When you are dealing with millions of dollars in start up costs, the requirements of an advanced distribution channel, and low success rates, a portfolio model of funding retail games is inevitable. Publishers rule the roost for good reason. They are the only ones who have the critical industry knowledge to fund and maintain a quality portfolio of retail game titles. In general, a company must fund 20 to 50 titles a year in order to maintain a positive return on their investment. Your game can not simply be ‘good’. It has to be the correct puzzle piece that fits in the middle of a highly nuanced portfolio mix. Due to all these factors, getting funding for a retail title is nearly impossible.
A village game operates in a completely different world. Due to the relatively low burn rates, it can be funded with ‘sweat equity’, the main developers working for a pittance. It is also amendable to both friends and family investment as well as angel investment. As a village game grows its customer base, the revenue and profitability numbers became much more exciting to smaller VC companies. You'll need to find folks who are comfortable with the longer payback period associated with village games, but that is not an insurmountable hurdle.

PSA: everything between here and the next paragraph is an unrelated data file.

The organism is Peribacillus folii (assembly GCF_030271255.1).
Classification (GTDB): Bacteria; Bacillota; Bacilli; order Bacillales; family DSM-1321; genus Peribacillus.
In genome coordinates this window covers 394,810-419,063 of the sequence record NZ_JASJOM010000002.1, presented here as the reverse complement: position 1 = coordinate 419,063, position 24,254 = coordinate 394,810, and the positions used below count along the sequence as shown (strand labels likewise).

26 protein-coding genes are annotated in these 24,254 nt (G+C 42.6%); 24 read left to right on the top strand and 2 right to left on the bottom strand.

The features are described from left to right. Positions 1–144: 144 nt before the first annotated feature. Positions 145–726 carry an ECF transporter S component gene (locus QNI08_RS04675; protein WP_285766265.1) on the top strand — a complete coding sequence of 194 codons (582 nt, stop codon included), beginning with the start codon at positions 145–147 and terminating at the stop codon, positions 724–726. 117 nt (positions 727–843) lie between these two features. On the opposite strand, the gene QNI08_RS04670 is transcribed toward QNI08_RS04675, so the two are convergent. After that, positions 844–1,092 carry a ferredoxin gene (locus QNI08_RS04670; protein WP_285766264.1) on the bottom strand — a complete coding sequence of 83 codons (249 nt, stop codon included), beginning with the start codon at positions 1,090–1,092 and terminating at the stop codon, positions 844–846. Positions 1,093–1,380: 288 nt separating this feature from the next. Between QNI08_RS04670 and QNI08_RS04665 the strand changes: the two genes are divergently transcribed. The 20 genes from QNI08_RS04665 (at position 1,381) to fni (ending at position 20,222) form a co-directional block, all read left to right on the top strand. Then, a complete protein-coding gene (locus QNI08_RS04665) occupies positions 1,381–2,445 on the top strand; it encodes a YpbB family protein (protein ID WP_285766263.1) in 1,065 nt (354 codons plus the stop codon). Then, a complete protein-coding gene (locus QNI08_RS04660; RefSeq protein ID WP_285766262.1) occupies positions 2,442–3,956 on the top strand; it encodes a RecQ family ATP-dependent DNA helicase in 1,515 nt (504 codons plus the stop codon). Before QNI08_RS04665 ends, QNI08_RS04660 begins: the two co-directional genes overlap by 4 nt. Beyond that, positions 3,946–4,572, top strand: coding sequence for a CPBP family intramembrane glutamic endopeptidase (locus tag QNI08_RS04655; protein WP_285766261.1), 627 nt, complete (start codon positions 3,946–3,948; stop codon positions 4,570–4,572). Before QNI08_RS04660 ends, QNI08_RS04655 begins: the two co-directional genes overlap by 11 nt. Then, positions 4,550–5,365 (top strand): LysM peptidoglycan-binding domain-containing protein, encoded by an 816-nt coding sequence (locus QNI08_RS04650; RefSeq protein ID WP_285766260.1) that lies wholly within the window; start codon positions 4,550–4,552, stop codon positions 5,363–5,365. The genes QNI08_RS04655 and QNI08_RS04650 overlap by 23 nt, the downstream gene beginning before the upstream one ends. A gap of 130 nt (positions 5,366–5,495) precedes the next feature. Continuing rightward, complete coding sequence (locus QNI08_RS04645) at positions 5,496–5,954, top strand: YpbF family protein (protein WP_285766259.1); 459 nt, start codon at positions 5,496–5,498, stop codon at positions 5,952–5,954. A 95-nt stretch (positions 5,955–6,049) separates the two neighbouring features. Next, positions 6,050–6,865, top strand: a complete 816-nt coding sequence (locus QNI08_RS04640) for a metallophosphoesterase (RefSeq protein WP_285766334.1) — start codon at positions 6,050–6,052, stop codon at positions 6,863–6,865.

The upside of all this is that unlike a retail title, a village game has readily available sources of start up funds and means of supporting growth at later stages if desired. This ready access to seed money is perhaps the strongest benefit of all that village games have going for them. There is no excuse to not make a village game.
Ownership A major side effect of the funding model is that retail games and village games have radically different ownership models.
Retail games give over ownership to the publishers. They typically own the rights to original license and have full managerial control over the development and execution of the title. All of the risk and all of the potential upside is owned by the publisher. The game developers are studio musicians that do their job for a meal and a place to sleep. The result is often craftsmanship, not entrepreneurial breakthroughs.